The struggle is real. Since 2008, Encana Corporation (TSX:ECA)(NYSE:ECA) has hit multiple headwinds while attempting to transition from a gas to an oil producer. Over that period, shares have consistently sunk lower, now down roughly 80% over five years.

While Encana is still predominantly a natural gas company—75% of production is natural gas—the company’s management team hopes that oil will become the major driver of future profits. In just three years, oil has grown from 5% of production to nearly 20%. Oil generally has better market conditions and, based on Encana’s cost of production, would come with higher profit margins.

Can Encana successfully evolve into an oil company?


Focused on boosting oil output

Oil should increase its share of company output based on two factors: concentrated capital spending and asset sales.

This year, management reduced its capital budget by 55% with spending now focused on just four core areas (Eagle Ford, Permian Basin, Montney, and Duvernay). Because those properties are largely oil producing, Encana’s output should slowly shift away from natural gas. By 2018, natural gas will likely comprise less than 50% of production, down from 82% in 2014.

Last month, Reuters reported that Encana is “exploring the sale of more non-core assets in the United States and Canada that could be worth about $1 billion.” The company already sold $2.8 billion in assets last year, but sources now say that it’s open to offers on every one of its non-core assets. Any additional asset sales will likely be focused on natural gas properties, boosting Encana’s oil exposure.

Asset sales and streamlined spending could transform Encana into an oil producer fairly quickly, resulting in a more profitable business. As long as energy prices rebound over the long term, the company may be setting itself up for a massive turnaround.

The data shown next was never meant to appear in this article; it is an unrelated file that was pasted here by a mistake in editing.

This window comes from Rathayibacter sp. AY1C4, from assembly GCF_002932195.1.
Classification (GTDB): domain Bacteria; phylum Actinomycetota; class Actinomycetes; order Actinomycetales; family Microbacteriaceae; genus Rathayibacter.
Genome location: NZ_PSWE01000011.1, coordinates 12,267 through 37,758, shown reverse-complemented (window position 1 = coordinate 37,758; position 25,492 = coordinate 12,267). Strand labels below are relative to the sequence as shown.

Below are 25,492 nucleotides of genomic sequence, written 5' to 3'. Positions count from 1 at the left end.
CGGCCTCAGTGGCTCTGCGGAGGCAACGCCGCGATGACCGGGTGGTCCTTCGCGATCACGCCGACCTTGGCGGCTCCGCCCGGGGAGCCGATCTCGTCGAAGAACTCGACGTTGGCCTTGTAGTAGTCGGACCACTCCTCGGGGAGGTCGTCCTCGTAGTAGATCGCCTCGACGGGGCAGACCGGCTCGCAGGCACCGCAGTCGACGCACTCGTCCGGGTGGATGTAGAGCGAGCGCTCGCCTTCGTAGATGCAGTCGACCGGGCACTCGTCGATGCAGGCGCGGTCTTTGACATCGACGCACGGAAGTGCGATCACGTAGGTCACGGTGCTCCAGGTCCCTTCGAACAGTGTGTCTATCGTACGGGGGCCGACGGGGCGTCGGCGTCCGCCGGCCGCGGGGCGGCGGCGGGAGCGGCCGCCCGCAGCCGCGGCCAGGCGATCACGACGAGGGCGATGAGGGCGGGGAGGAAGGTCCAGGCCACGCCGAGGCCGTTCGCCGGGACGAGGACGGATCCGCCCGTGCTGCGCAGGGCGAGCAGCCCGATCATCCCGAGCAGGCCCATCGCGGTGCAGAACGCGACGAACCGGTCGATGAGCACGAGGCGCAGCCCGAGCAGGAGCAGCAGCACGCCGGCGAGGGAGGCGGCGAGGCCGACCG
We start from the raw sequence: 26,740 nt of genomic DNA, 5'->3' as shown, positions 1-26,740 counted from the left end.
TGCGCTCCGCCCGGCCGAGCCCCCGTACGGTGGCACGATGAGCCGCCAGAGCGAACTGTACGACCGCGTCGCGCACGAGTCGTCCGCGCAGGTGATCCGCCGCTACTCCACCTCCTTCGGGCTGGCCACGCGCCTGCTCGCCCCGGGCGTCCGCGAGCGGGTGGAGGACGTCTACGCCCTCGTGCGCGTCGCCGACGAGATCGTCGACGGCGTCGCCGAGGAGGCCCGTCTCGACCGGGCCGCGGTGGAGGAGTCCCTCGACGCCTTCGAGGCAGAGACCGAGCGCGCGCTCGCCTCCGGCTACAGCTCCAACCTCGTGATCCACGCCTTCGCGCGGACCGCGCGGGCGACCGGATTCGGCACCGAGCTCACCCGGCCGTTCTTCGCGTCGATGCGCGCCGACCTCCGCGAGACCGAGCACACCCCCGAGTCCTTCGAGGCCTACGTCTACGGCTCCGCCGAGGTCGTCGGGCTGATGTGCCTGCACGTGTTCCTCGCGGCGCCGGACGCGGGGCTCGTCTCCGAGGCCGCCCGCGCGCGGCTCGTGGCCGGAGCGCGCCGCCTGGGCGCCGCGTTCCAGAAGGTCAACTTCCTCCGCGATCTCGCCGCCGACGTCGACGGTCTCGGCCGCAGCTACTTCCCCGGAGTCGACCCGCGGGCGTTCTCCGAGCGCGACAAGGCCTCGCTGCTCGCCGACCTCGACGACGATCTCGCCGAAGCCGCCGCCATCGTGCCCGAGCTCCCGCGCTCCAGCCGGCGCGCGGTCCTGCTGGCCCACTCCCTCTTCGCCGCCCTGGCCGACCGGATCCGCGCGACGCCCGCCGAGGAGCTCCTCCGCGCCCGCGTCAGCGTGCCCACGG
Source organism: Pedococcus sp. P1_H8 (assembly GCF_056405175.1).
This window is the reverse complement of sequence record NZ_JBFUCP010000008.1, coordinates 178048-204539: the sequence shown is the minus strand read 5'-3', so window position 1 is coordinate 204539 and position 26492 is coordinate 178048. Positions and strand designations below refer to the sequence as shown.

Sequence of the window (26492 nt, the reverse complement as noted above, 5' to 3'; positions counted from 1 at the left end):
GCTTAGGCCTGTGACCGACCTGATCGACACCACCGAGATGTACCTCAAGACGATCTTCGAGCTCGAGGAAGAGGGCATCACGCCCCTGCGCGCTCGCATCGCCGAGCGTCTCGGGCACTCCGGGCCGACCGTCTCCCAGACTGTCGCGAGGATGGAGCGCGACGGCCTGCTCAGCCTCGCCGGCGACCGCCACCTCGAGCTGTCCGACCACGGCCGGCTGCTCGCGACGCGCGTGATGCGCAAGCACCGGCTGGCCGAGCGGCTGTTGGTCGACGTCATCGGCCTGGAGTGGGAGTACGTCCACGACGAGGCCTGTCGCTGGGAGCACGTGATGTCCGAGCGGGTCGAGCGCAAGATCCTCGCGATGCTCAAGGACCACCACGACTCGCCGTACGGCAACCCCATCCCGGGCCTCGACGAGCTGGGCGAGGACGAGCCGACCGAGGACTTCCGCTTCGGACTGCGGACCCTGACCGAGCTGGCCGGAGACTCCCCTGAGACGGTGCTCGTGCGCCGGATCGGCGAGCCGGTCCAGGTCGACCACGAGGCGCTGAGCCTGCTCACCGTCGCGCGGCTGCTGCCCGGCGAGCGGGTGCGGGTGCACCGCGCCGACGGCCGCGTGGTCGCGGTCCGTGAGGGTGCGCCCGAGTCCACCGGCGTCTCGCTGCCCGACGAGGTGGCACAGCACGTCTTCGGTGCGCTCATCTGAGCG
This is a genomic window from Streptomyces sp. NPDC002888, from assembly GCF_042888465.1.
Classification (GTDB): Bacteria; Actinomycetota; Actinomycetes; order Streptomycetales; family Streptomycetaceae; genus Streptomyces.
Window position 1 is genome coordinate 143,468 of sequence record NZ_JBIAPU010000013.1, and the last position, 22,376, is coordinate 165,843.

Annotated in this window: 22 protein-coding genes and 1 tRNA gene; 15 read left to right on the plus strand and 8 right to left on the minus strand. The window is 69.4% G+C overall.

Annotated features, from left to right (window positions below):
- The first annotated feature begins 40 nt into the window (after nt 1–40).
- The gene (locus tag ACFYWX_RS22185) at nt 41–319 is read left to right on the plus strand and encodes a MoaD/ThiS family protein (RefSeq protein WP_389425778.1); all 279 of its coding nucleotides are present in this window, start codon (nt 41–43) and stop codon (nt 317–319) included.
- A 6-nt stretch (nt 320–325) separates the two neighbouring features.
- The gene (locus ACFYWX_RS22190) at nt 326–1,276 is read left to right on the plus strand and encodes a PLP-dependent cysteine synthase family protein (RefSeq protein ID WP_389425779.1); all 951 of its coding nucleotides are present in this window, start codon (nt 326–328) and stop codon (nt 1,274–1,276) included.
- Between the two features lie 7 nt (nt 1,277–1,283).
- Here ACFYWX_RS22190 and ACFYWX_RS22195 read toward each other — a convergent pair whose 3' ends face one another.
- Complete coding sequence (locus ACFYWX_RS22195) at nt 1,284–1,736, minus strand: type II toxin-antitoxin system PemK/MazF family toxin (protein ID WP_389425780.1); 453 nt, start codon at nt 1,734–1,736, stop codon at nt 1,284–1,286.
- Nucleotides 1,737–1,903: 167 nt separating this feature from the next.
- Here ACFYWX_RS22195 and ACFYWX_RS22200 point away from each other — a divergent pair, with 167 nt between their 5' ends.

Oil has better economics

At $50 a barrel, most of its major projects would generate attractive returns. Its four primary assets are projected to have 30% returns at $50 oil and $3 natural gas. Already, oil and liquid production increased 36% in the final quarter of last year. Boosting production adds leverage to higher oil prices. Higher oil production should result in a higher share price.

Financially, Encana should have no problem continuing to afford its evolution. Last year the company generated $400 million in capital and operating efficiencies, beyond the initial target of $375 million. Cost savings helped Encana reduce debt by roughly 30%, or $2 billion. Management believes it can achieve another $550 million in savings this year. Over 75% of long-term debt isn’t due until at least 2030, and no debt matures until 2019. It also still has access to $4.5 billion in fully committed, unsecured, revolving credit facilities.

With no significant debt maturities over the next few years, a renewed line of credit, permanent cost savings taking hold, and an ongoing transition towards oil, Encana should have no issues surviving another dip in energy prices. When oil markets sustainably rebalance and move higher, Encana shares will likely follow.

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Fool contributor Ryan Vanzo has no position in any stocks mentioned.